Kathleen Wells: What will it take to determine your vote on the health care bill that comes to the House floor? What would be necessary for you to cast a favorable vote?
Congressman Cao: I have one necessary condition -- that the bill must have strong language prohibiting federal funding of abortion.
Kathleen Wells: You don't believe the bill currently includes that provision?
Congressman Cao: That's absolutely correct. That is one necessity. Everything else, for me, is negotiable.
Kathleen Wells: The intention of the President is that federal funds will not be used to support abortions.
Congressman Cao: Well, that is the intent of the President and he expressed that quite clearly to the joint session in Congress. But whether or not that language is put into the respective bills right now is a question that we have because presently H.R. 3200 still has the Capps amendment.
Kathleen Wells: What exactly is the Capps amendment?
Congressman Cao: The Capps amendment basically controls the issue of federal funding in connection with abortion in H.R. 3200. I believe that particular amendment is not sufficiently strong. Even the White House or at least when I had a conversation with the White House Medical Czar, they also agreed with me that the amendment is somewhat unclear in regards to federal funding for abortions. If an amendment leads to unclarity, [sic] then, for me, it is not sufficiently strong. If it is sufficiently strong, then we have a very clear understanding of whether or not federal funding should go to abortions.
Kathleen Wells: You take this position because you are pro-life, correct?
Congressman Cao: No. I take this position because I'm a former ethics professor and I believe the issue of abortion is one of the most important moral issues of our time. I believe that Roe v. Wade is bad law. And I hope one day Roe v. Wade can be overturned. For me, it is a moral issue that we have to contend with. For me, I stand to defend the life of the unborn.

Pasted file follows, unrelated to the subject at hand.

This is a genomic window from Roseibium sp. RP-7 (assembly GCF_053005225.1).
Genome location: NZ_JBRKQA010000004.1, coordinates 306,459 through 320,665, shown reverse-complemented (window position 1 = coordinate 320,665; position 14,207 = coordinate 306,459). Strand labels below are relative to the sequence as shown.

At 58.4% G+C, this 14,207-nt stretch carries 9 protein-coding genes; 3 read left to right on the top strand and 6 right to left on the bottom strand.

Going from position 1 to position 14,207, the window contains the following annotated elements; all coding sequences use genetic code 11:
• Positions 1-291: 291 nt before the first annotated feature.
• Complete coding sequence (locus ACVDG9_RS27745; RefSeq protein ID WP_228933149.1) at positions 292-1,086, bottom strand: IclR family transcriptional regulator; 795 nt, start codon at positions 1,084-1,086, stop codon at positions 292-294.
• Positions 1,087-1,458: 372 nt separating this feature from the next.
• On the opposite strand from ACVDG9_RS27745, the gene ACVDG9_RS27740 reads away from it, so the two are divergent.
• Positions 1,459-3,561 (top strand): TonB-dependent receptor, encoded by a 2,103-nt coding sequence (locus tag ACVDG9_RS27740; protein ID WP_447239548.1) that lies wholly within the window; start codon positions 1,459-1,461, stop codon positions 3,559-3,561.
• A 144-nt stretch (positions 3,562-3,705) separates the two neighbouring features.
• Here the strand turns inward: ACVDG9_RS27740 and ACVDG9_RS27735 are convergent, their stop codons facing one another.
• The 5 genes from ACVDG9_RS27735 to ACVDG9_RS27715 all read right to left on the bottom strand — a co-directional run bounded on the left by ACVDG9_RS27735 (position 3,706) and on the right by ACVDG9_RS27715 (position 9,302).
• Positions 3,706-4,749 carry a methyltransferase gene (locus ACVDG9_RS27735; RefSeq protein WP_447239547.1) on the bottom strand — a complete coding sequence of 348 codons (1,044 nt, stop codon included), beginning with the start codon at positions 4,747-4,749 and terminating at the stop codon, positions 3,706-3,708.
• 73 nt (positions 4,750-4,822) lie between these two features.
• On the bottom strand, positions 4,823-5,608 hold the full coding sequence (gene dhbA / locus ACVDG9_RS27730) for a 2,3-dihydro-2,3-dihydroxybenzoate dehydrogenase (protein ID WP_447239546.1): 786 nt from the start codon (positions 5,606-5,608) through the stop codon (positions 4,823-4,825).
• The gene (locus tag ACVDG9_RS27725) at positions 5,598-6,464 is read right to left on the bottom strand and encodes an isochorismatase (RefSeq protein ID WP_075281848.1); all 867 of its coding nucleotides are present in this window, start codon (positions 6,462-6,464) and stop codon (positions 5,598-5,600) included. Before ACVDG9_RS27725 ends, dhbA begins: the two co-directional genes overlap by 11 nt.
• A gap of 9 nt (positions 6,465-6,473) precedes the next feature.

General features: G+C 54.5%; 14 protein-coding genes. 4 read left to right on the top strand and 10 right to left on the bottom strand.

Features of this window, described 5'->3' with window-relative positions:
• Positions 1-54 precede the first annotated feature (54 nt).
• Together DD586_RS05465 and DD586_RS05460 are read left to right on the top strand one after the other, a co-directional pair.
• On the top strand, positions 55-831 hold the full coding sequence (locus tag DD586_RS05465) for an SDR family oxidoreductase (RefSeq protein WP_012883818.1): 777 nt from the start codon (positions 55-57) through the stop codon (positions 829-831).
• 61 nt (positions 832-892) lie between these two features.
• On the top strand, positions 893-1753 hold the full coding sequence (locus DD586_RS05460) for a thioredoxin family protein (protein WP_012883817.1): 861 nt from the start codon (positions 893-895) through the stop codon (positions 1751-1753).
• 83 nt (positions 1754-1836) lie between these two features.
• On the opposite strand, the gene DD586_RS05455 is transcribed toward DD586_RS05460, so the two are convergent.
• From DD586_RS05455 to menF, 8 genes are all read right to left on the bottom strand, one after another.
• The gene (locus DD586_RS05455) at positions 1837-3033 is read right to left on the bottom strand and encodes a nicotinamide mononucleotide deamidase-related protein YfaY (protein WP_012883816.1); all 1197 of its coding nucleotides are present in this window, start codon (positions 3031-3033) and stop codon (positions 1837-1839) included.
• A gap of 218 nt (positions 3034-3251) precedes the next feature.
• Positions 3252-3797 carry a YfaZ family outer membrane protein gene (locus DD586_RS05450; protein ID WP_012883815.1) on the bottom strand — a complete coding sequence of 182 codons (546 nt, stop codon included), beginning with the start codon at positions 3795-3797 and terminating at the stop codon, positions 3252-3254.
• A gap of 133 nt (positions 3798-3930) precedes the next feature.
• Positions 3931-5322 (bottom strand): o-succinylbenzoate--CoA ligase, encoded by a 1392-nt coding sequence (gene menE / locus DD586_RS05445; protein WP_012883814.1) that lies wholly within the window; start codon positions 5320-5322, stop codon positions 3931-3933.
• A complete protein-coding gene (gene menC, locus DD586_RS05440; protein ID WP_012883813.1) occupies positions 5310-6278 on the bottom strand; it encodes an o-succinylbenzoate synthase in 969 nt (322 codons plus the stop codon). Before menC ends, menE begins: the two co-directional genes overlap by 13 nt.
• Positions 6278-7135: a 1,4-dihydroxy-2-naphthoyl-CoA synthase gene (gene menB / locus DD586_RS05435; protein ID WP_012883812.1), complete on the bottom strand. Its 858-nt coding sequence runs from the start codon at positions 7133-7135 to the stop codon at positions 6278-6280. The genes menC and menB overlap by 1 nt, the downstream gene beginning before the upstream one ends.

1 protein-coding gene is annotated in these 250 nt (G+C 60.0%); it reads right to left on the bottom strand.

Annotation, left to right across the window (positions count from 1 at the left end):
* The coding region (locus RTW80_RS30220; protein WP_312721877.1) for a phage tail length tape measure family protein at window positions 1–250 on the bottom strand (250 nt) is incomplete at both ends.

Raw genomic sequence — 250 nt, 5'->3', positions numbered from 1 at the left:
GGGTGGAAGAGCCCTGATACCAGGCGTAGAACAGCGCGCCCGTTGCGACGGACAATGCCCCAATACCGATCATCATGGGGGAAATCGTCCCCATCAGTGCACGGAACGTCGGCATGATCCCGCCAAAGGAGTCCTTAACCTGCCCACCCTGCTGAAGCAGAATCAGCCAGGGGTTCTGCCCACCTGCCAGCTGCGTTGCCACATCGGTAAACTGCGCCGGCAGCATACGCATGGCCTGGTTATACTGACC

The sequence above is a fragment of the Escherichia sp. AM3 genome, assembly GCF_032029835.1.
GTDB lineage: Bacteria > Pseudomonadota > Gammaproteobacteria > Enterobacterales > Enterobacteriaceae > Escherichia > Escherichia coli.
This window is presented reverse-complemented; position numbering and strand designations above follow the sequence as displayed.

Kathleen Wells: You are a lawyer. Roe v Wade is the law. How do you reconcile that?
Congressman Cao: Roe v. Wade is the law, but the question here is whether it is good or bad law. We can say the same thing about slavery or segregation. Even though those issues were law before, that didn't stop people from challenging them and eventually overturning those laws.
As a conscientious human being, I, among many others, believe that Roe v. Wade is bad law. Even though it is the law of the land, it should not prevent people from continuing to challenge the law and, hopefully, overturning it one day.
Kathleen Wells: I've heard reports that many health care professionals in your state, have had to abandon their practice because of Katrina - the onslaught of those effects. Are you going to be addressing this issue?
Congressman Cao: The lack of health care providers?
Kathleen Wells: Exactly. The fact that due to Katrina, you have fewer health care professional in Louisiana?
Congressman Cao: Correct. We have brought that up with the White House and some of the other people we've spoken to in connection with the health care reform bill. Our district is already burdened with the lack of medical care providers and with this health care reform bill, which will bring in an additional influx, who knows how many people in our district will be added. We already have a system that is under stress and now we are imposing additional stress onto the system, which I believe will be quite problematic for the people of the Second District.
Kathleen Wells: One last question. It's been reported that the President is very fond of you. Would you elaborate on your relationship with the President?
Congressman Cao: As you know, we are the first. He is the first African - American [President]. I am the first Vietnamese - American to be elected to Congress. I believe both he and I have the same position in that we are trying to reach real, true solutions to the problems that we have. He sees me as a person he can work with, even though at times, I will not agree with him on all issues. But I know that he has a good heart and I know that he knows that I have a good heart and we understand that his duty is to make decisions for the country and my duty is to make decisions for the people of my district. Oftentimes, what he wants at the national level might not be something that we need at the district level.
So, we will disagree on issues, but at the end of day, we know that our heart is [committed] to serve the people and we are trying to do that job the best that we can, even though, at times, as you know, it gets quite difficult.